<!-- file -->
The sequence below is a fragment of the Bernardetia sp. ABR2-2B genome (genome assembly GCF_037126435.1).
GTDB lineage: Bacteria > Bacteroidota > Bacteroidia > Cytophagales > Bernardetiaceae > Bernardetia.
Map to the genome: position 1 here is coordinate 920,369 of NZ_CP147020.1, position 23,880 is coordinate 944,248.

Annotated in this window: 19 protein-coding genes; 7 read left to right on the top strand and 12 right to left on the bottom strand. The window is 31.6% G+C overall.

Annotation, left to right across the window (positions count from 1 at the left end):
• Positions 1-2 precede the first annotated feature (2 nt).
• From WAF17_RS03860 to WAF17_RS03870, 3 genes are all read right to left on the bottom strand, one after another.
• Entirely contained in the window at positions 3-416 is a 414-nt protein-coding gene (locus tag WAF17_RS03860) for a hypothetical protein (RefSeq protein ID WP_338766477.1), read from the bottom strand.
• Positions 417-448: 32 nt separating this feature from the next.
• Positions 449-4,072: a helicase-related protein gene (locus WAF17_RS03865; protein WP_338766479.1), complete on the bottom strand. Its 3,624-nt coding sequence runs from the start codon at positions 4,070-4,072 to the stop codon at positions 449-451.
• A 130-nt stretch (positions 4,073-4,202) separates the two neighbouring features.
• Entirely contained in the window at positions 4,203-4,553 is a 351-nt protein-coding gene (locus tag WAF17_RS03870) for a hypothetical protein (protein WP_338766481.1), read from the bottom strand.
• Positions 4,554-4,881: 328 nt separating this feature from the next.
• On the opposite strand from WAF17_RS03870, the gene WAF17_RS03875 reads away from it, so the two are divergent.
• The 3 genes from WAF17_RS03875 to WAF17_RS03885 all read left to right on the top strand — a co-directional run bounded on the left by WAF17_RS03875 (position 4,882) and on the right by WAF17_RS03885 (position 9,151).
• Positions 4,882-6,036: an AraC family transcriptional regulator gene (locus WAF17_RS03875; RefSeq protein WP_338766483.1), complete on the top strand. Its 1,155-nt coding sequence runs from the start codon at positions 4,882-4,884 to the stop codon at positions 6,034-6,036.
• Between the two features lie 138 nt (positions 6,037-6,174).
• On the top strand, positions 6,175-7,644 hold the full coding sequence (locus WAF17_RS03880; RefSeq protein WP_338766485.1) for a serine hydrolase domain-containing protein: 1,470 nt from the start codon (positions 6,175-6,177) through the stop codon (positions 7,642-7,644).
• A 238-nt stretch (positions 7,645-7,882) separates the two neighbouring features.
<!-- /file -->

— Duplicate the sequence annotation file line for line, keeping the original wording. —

The sequence below is a fragment of the Bernardetia sp. ABR2-2B genome (genome assembly GCF_037126435.1).
GTDB lineage: Bacteria > Bacteroidota > Bacteroidia > Cytophagales > Bernardetiaceae > Bernardetia.
Map to the genome: position 1 here is coordinate 920,369 of NZ_CP147020.1, position 23,880 is coordinate 944,248.

Annotated in this window: 19 protein-coding genes; 7 read left to right on the top strand and 12 right to left on the bottom strand. The window is 31.6% G+C overall.

Annotation, left to right across the window (positions count from 1 at the left end):
• Positions 1-2 precede the first annotated feature (2 nt).
• From WAF17_RS03860 to WAF17_RS03870, 3 genes are all read right to left on the bottom strand, one after another.
• Entirely contained in the window at positions 3-416 is a 414-nt protein-coding gene (locus tag WAF17_RS03860) for a hypothetical protein (RefSeq protein ID WP_338766477.1), read from the bottom strand.
• Positions 417-448: 32 nt separating this feature from the next.
• Positions 449-4,072: a helicase-related protein gene (locus WAF17_RS03865; protein WP_338766479.1), complete on the bottom strand. Its 3,624-nt coding sequence runs from the start codon at positions 4,070-4,072 to the stop codon at positions 449-451.
• A 130-nt stretch (positions 4,073-4,202) separates the two neighbouring features.
• Entirely contained in the window at positions 4,203-4,553 is a 351-nt protein-coding gene (locus tag WAF17_RS03870) for a hypothetical protein (protein WP_338766481.1), read from the bottom strand.
• Positions 4,554-4,881: 328 nt separating this feature from the next.
• On the opposite strand from WAF17_RS03870, the gene WAF17_RS03875 reads away from it, so the two are divergent.
• The 3 genes from WAF17_RS03875 to WAF17_RS03885 all read left to right on the top strand — a co-directional run bounded on the left by WAF17_RS03875 (position 4,882) and on the right by WAF17_RS03885 (position 9,151).
• Positions 4,882-6,036: an AraC family transcriptional regulator gene (locus WAF17_RS03875; RefSeq protein WP_338766483.1), complete on the top strand. Its 1,155-nt coding sequence runs from the start codon at positions 4,882-4,884 to the stop codon at positions 6,034-6,036.
• Between the two features lie 138 nt (positions 6,037-6,174).
• On the top strand, positions 6,175-7,644 hold the full coding sequence (locus WAF17_RS03880; RefSeq protein WP_338766485.1) for a serine hydrolase domain-containing protein: 1,470 nt from the start codon (positions 6,175-6,177) through the stop codon (positions 7,642-7,644).
• A 238-nt stretch (positions 7,645-7,882) separates the two neighbouring features.